May Volatility

Two weeks ago in my posting, $1 Trillion Dollar Rescue Plan & a Changing of the Guard, I closed with: “This was clearly a historic week on the continent and in the United Kingdom. There is a new determination to deal with the structural issues that have left most of the countries with debt loads that the global bond markets can not support in the long run, and there is a new a resolve by these countries to put themselves on a course that will support sustainable long-term growth. The Obama administration will need to start addressing deficit reduction as well as we approach the November mid-term elections. Those of us in the private equity business will be closely watching the impact of government actions on recovering credit markets.”

Since I wrote that, Treasury Secretary Geithner visited England and Germany on his way back from China and advised them to take action to put the $1 trillion dollar rescue plan into effect. “After two years in which an historic financial crisis seemed to deprive the U.S. of its self-confident global economic leadership, Mr. Geithner signaled a newfound willingness to reassert American authority on the future of the world economy… ‘What Europe should do is implement the program they laid out,’ Mr. Geithner said Wednesday. The basic lesson of financial crises is that you have to come in and act quickly and with force.” (WSJ: May 26, 2010) Then on the 27th China denied it was reviewing its holding of Eurozone debt. “The denialwhich followed a Financial Times report Wednesday about the State Administration of Foreign Exchange, an agency that rarely answers questions from the mediahighlights China’s awareness of how volatile financial markets have become increasingly sensitive to even hints about how Beijing deploys its enormous foreign reserves.” (WSJ: May 27, 2010)

In spite of all of these efforts, the global equity markets were pummeled in May. “Between the ‘Flash Crash’ and angst over the worsening crisis in Europe, stocks suffered a dismal May, posting their worst decline for the month since Franklin Roosevelt was in the White House.” (WSJ: May 29, 2010) To further contribute to the slide, Fitch announced that they were downgrading Spain’s credit rating. (FT: May 28, 2010) What does this new religion about reducing deficits as a percentage of GDP mean going forward? I turned to Bill Gross’ June Investment Outlook letter, “Three Will Get You Two (or) Two Will Get You Three.” (Pimco) “So the developing predicament is becoming more obvious to Shakespeare’s ‘lenders and borrowers be,’ ” Gross writes. “Fiscal tightening and budget conservatism may have come too late for Greece and its global lookalikes. Continued deficit spending may be an exorbitant privilege extended to only a few. Caught in the middle are many developed countries that likely face New Normal growth rates and a continued bumpy journey toward that destination. Investors must respect this rather tortuous journey in the months and years ahead for what it is: A deleveraging process based upon too much debt and too little growth to service it. No longer will ‘two get you three’ in the investment world. Not 1,000%, but 4-6% annualized returns for a diversified portfolio of stocks and bonds is the likely outcome. And be careful sometimes ‘three gets you two.’ ”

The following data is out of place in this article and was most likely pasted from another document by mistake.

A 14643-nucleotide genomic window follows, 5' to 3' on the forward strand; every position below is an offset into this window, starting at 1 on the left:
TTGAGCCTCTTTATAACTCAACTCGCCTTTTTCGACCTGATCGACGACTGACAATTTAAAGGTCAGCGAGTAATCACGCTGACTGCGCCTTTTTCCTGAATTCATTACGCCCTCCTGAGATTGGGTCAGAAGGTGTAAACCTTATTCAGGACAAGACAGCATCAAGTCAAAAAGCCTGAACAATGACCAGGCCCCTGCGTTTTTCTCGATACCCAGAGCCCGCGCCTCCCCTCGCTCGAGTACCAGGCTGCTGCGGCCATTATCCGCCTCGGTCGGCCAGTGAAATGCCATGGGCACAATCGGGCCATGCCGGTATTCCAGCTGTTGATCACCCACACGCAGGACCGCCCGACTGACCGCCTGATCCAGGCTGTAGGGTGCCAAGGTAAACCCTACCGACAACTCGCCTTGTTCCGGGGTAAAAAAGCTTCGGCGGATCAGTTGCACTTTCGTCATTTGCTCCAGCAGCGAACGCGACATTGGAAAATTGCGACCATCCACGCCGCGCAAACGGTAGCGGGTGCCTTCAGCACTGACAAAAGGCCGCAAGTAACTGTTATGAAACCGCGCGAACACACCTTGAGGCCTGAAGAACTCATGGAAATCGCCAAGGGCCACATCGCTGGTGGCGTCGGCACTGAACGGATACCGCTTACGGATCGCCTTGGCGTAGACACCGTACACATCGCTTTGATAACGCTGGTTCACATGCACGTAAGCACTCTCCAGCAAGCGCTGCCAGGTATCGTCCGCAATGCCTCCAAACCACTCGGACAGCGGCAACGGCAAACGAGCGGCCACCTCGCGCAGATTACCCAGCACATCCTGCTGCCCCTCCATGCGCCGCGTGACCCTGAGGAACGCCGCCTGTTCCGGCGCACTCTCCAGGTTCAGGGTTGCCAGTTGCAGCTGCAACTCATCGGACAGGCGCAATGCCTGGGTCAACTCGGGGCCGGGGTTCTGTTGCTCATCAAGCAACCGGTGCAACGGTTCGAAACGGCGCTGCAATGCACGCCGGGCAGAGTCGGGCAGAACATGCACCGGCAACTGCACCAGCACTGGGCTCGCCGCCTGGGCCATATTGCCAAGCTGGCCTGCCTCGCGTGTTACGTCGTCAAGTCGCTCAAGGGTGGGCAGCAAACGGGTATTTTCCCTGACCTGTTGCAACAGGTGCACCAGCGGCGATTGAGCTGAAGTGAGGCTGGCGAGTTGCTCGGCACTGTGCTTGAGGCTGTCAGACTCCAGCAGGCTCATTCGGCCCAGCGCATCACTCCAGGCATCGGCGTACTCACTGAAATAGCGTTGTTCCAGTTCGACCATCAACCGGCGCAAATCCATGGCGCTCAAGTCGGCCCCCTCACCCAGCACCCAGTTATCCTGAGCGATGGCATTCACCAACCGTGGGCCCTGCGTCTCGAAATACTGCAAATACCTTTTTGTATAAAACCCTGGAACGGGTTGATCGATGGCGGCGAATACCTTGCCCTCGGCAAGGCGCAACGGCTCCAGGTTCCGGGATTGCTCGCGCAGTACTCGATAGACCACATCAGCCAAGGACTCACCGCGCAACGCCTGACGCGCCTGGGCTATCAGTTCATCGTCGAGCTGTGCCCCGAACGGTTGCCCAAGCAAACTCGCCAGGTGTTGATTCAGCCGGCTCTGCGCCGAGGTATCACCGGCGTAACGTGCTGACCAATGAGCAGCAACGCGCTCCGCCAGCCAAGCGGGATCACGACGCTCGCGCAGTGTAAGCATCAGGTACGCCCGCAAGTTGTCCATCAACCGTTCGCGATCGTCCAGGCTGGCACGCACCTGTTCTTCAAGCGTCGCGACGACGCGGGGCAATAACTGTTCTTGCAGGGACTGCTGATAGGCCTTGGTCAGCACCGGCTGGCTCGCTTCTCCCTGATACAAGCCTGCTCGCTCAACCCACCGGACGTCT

On a more positive industry note, the conference and exhibition business is showing signs of life after a very difficult ‘09. Informa, which derives almost 50% of its global revenues from events and training business, is a candidate “for promotion in next month’s Footsie index reshuffle.” (FT: May 25, 2010)

We are also enjoying a strong recovery in our events business at Asset International. On May 20th and 21st, ai5000 Editor-in-Chief Kip McDaniel produced our first Chief Investment Officer Summit (CIOS) in New York City. The event received high marks from all the attendees and sponsors. Our featured dinner speaker was Nassim Nicholas Taleb, best-selling author of The Black Swan, which has just been released in a second edition with a new section, “On Robustness and Fragility.” I highly recommend that this book gets added to your summer reading list.

We will hold our second CIOS event of the year in London on October 7th and 8th and once again Nassim Taleb will be the featured speaker and will explain how Black Swan events result in the market volatility we are experiencing.

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